I’ve also found that there’s a surprisingly robust community of people selling reproduction cartridges online. Whether that crosses some sort of authenticity line, as to how accurate an experience you’re ultimately having — something which may matter to you if you’re looking at the Pocket — is up to you to decide. Personally, I don’t care as long as the game runs well, and as originally designed. If you see this as a stopgap solution while waiting for ROM support, you probably won’t be bothered either.
Speaking of waiting for features, the Pocket is still missing many of the features Analogue promised with the announcement of their AnalogueOS. There’s the Library feature, which promises to be “a reference level database to play, explore and share. A scholarly cataloging of the entirety of video game history.” This has yet to materialize. There’s the Memories feature, which will allow you to save and load Save States, and take and view screenshots while playing. This one gets a half-point, as Save States were added in beta in the most recent firmware update. But you aren’t yet able to scroll through all of your Save States in a visual list, as Analogue promises you’ll be able to, and the “Memories” option remains greyed out in the Pocket’s menu. Maybe a quarter-point, then. Creating and sharing “Playlists,” and a suite of tools and stats to track your playtime also have yet to appear as of the writing of this review.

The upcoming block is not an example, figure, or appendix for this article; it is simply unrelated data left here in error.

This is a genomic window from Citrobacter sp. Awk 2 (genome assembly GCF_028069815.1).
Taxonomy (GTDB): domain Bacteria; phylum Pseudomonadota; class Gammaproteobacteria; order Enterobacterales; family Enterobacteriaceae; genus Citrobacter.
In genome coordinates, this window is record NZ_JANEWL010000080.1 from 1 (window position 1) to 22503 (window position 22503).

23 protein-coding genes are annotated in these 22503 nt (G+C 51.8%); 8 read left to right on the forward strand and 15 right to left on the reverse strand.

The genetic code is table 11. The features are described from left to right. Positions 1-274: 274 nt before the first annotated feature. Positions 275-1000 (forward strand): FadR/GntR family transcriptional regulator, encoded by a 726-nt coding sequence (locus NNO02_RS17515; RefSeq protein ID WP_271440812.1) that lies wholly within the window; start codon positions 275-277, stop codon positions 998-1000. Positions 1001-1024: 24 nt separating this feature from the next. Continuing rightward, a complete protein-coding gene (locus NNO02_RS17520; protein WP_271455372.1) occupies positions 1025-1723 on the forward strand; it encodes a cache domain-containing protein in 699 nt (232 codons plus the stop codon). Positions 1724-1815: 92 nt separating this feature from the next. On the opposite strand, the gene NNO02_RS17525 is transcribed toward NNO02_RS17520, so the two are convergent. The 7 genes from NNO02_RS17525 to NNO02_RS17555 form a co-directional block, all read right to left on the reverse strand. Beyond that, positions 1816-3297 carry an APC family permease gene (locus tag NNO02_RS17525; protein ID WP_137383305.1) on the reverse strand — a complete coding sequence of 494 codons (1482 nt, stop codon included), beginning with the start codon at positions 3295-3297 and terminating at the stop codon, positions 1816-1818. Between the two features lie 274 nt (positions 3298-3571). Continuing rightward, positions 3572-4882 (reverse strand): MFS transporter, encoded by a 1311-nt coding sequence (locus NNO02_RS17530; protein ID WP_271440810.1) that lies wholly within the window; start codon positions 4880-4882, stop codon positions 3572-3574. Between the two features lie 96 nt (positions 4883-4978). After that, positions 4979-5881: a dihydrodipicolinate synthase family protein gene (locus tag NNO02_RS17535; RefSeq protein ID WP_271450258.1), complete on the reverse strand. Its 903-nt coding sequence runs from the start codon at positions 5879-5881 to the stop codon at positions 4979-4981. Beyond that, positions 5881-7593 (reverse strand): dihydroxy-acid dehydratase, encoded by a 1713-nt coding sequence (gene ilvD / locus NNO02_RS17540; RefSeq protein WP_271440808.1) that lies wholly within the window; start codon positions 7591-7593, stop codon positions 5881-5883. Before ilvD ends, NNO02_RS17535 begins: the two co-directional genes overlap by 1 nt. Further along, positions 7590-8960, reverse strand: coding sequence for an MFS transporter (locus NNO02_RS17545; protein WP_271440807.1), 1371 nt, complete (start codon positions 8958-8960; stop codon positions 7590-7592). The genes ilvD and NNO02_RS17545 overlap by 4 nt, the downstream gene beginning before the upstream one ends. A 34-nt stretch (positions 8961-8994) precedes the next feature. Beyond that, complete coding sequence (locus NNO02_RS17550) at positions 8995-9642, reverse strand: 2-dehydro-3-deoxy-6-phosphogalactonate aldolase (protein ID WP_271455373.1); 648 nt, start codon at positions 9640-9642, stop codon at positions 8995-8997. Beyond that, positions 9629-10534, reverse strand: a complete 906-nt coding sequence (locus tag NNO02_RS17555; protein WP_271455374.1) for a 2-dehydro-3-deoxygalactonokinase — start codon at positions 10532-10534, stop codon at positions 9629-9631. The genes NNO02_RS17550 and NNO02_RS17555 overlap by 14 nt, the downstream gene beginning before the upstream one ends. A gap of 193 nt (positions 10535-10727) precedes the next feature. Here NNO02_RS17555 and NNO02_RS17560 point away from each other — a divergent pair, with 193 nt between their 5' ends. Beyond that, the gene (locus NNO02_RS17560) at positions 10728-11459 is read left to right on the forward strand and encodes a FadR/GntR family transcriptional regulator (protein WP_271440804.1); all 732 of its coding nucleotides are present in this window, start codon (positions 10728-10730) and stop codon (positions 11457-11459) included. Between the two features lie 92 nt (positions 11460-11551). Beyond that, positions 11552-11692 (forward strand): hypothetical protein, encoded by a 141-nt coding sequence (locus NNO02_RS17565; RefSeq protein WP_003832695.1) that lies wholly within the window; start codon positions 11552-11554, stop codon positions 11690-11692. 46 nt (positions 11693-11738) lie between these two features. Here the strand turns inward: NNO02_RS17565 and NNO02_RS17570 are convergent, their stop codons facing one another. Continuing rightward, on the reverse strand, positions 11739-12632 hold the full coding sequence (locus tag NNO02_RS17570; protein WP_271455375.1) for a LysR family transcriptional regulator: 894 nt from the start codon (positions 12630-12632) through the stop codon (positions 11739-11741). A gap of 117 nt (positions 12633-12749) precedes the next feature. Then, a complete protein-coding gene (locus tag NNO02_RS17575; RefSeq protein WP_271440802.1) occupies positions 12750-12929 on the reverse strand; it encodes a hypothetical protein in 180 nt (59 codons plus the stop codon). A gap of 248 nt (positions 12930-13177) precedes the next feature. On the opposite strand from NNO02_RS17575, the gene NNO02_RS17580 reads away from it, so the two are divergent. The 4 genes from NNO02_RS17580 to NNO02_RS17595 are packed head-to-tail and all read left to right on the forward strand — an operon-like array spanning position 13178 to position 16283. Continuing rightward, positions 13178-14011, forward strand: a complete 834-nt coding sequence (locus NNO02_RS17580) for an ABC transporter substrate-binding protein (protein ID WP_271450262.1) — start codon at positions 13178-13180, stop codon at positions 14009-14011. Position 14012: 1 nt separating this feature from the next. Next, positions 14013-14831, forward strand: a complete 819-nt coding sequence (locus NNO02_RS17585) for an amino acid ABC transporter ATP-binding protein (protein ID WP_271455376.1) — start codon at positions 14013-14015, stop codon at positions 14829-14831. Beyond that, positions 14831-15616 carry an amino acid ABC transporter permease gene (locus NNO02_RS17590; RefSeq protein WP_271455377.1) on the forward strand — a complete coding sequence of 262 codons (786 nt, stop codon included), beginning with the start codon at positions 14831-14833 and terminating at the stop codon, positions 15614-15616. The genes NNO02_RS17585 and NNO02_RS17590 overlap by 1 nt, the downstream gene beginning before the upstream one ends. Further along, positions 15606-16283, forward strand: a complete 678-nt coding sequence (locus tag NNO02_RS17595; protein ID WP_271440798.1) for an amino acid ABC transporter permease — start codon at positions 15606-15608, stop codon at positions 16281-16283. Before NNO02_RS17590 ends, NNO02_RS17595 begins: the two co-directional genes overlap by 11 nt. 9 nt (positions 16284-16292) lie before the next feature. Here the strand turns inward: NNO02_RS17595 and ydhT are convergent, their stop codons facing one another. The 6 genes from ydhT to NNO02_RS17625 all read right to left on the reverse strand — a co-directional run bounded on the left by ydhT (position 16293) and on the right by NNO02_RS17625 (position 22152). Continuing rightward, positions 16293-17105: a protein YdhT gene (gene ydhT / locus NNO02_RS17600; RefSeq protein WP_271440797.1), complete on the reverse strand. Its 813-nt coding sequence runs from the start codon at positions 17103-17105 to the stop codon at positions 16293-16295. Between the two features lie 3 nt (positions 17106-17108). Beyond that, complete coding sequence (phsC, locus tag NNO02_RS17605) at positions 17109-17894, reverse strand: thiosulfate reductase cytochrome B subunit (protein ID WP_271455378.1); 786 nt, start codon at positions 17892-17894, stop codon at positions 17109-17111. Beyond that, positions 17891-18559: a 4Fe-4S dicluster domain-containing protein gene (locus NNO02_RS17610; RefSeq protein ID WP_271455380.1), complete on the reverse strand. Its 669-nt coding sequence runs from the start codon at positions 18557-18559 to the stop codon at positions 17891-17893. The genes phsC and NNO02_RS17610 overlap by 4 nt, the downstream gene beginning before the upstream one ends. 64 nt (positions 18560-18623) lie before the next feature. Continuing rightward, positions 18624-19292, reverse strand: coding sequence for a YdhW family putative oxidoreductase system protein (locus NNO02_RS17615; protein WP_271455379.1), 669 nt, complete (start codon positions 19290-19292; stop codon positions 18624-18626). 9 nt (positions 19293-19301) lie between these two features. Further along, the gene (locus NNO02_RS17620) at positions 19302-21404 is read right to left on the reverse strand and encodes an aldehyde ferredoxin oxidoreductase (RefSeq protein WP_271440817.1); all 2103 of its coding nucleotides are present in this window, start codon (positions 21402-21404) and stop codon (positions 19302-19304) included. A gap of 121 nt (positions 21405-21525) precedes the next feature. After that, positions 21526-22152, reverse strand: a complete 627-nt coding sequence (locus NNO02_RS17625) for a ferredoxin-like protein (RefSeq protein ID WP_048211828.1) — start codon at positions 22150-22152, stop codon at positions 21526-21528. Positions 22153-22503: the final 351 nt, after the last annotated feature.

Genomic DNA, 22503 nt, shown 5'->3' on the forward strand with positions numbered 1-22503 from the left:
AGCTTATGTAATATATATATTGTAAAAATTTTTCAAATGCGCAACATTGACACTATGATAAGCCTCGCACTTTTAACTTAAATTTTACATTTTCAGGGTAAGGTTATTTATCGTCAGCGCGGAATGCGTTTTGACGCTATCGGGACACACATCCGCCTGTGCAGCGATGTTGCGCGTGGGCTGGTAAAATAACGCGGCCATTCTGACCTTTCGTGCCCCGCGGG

That we’re still waiting for AnalogueOS to unlock the full potential of what we were initially promised from the Pocket may be the most disappointing thing about the handheld. Every time I play a game on the Pocket, I find myself wishing I could take a screenshot of some moment or another. And every time I wonder when, if ever, this basic functionality will arrive. It’s a real shame, and one that has made a device launch that was already so beset by delays and disappointment, into something of a meme. Woe to all those who were fool enough to buy this very expensive Game Boy.